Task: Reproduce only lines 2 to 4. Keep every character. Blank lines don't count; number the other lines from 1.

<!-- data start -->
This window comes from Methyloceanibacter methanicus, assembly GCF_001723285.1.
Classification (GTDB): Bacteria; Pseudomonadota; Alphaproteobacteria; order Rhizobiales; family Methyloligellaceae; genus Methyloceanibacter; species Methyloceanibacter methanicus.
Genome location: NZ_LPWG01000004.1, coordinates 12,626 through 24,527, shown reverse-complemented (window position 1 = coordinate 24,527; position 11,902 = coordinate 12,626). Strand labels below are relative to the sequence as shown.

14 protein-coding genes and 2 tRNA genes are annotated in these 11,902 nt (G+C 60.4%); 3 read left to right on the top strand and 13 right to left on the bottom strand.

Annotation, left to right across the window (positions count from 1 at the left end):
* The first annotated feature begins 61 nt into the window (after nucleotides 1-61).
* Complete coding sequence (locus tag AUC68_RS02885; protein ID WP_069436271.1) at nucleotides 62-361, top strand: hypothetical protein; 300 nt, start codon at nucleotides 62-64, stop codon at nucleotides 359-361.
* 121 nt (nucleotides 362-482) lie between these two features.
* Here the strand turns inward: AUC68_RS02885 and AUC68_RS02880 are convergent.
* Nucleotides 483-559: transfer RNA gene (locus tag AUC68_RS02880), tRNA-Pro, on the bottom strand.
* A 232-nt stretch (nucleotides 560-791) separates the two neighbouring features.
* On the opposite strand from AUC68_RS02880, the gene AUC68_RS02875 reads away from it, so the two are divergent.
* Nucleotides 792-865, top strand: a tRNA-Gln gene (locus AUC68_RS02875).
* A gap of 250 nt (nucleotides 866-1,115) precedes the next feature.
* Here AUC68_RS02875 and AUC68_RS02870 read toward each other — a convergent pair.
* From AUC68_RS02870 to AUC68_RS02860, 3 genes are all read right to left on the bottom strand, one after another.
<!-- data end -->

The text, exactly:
Classification (GTDB): Bacteria; Pseudomonadota; Alphaproteobacteria; order Rhizobiales; family Methyloligellaceae; genus Methyloceanibacter; species Methyloceanibacter methanicus.
Genome location: NZ_LPWG01000004.1, coordinates 12,626 through 24,527, shown reverse-complemented (window position 1 = coordinate 24,527; position 11,902 = coordinate 12,626). Strand labels below are relative to the sequence as shown.

14 protein-coding genes and 2 tRNA genes are annotated in these 11,902 nt (G+C 60.4%); 3 read left to right on the top strand and 13 right to left on the bottom strand.